Wanting to want the right things
There’s an old Russian fable found in Deirdre McCloskey’s book, Bourgeois Dignity: Why Economics Can’t Explain the Modern World. This fable tells the story of Ivan, and his neighbor, Boris.
God tells Ivan that he can have anything he wants, under one condition: Boris will receive twice as much. Ivan thinks, pondering the vast and endless possibilities, but is dumbfounded: he is subject to envy, and does not want to see his neighbor prosper. Finally, he answers contentedly, “I have it: give me the gift of having one of my eyes blinded––so that Boris will get two.”
This story seems extreme, right? Well, yes, it is, but it accurately represents a very extensive aspect of human nature: envy. Envy is one of the seven deadly sins, along with wrath, greed, sloth, lust, pride and gluttony. Each of these sins are supposedly fundamental, and part of human thought and action. More specifically, envy is the feeling of wanting to have what someone else has.
This sin may not seem all that serious, and, in some aspects, can be seen as only applicable to Bible times. Abraham, Moses and Jesus were never able to covet that 60” TV, or a neighbor’s new speedboat.
Furthermore, envy is listed last in the Ten Commandments: You shall not covet. With Christmas approaching, an unjustified feeling of entitlement seems to incline, as does the prevailing sense of envy.
Our society seems to disregard envy as significant. It is only a feeling, not an action. However, envy is unlike the other deadly sins, in that it does not bring pleasure to someone (gluttony, lust, etc.); instead, envy is seen to be competitive, and can lead to other sins such as hatred, which, in turn, can lead to more heinous sins.
So the little feeling of envy can lead to grave consequences, which is why, indeed, it is a deadly sin. By seeing the sumptuous accessories of those around us, we––by default––will want those accessories and strive to reach the achievements of the people around us.
The Eastern Orthodox “little red prayer book” addresses envy and the 10th commandment, asking questions such as: “Have I envied anything good that has come to others?” and “Have I wished for anything good that was another’s?”
In 2012, a study was conducted by Mathias Pessiglione and his team at INSERM (National Institute of Health and Medical Research) in Paris. Pessiglione, to determine inclination of human decision making, showed adults two videos: The first, a piece of candy sitting on a surface. Second, an identical but different colored piece of candy sitting on a surface but with a hand reaching to grab it. The adults then had to decide which piece of candy was more appealing.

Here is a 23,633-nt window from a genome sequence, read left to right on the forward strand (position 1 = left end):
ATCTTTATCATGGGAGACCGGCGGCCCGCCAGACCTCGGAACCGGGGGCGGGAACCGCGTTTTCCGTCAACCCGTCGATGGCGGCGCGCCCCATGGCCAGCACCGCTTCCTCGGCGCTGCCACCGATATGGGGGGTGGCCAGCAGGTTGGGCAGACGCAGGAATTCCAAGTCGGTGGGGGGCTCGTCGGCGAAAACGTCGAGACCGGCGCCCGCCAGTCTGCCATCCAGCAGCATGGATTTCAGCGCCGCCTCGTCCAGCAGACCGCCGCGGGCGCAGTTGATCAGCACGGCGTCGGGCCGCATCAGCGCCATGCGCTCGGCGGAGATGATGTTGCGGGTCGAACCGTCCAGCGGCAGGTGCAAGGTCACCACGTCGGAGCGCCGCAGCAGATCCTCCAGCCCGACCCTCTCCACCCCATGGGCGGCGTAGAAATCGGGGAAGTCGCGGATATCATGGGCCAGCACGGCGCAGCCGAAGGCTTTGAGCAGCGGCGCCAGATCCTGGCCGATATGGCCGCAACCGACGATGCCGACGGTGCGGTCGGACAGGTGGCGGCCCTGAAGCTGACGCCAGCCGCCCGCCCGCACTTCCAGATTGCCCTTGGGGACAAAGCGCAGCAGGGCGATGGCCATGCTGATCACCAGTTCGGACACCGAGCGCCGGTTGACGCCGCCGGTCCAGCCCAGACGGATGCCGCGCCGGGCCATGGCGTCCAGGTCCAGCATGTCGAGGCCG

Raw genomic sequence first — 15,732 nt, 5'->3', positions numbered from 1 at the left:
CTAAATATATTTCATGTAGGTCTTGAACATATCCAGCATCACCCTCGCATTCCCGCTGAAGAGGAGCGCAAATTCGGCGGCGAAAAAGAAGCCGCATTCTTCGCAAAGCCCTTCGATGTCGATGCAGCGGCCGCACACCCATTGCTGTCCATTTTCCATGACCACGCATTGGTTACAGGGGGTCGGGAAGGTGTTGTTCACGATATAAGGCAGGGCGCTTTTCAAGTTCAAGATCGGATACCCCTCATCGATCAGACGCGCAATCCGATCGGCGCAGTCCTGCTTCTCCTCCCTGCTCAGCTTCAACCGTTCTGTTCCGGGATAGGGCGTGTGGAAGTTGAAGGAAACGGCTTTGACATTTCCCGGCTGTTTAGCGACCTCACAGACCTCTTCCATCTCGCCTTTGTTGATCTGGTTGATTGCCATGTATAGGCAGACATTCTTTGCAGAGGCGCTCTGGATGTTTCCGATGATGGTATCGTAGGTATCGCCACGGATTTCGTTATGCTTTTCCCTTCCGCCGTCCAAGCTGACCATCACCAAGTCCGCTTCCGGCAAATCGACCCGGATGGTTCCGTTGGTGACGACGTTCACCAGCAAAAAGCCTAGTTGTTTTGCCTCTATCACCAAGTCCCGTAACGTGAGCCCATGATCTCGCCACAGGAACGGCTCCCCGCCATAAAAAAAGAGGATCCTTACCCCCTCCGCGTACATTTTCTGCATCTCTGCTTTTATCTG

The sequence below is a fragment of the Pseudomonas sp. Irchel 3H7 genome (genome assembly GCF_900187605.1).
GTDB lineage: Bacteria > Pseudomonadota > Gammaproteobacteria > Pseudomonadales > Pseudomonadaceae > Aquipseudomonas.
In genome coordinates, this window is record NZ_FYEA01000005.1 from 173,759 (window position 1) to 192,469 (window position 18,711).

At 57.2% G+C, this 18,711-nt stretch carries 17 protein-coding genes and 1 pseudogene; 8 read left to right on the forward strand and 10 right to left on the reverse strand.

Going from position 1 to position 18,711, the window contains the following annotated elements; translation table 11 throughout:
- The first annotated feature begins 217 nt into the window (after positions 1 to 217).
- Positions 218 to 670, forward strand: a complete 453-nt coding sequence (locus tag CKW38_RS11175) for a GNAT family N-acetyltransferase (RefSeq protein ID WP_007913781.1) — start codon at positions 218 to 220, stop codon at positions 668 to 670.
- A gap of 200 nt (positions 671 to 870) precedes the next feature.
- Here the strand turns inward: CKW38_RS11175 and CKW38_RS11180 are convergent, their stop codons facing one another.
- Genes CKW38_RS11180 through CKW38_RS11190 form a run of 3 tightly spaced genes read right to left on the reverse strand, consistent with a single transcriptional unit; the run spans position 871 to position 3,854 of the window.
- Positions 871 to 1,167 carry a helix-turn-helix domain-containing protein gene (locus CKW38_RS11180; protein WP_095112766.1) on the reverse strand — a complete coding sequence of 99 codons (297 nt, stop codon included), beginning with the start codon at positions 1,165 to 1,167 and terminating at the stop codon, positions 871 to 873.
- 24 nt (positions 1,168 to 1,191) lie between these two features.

Unsurprisingly, the second video, with the candy about to be grabbed, won the majority of votes. Based solely on the fact that someone was about to grab the second piece of candy, it became much more desirable.
Now, how can one refrain from desiring the commodities of others? In Buddhism, for example, a major focus is to reduce suffering by abstaining from want. The logic is that if one does not have desire for worldly assets, (materials, relationships, etc.) then they will not suffer if those properties are lost. This concept is rather interesting, and makes sense as a whole, as it attempts to end human suffering. But behind this teaching is the understanding that it can be good to desire the right things. Complicated, isn’t it?
Let’s say a man looks out at his neighbor’s garage and sees a new, red sports car. He immediately is overwhelmed by envy and wishes to have it. Another neighbor walks out of his house and gazes at the same sports car. It’s appealing, but he doesn’t envy it because he feels a profound sense of contentment with what he has.
Now seeing that there are two sides to human desire, maybe it is OK to envy and desire in some ways––as long as we are desiring the right things. Again, the envy is the feeling of wanting to have what someone else has. What if someone has positive characteristics, worth striving for? Then, envying these traits is something that should be done.
Sure, there will always be evil in this world, and there will always be negative feelings of envy. However, not all feelings of envy have to be cynical. Wanting to become more generous, happy, content, and positive doesn’t seem like such a bad thing, now, does it?
So this holiday season, as those around you envy redundant, futile items, think about what is truly vital; envy to have well-founded things, circumstantially––whatever they may be.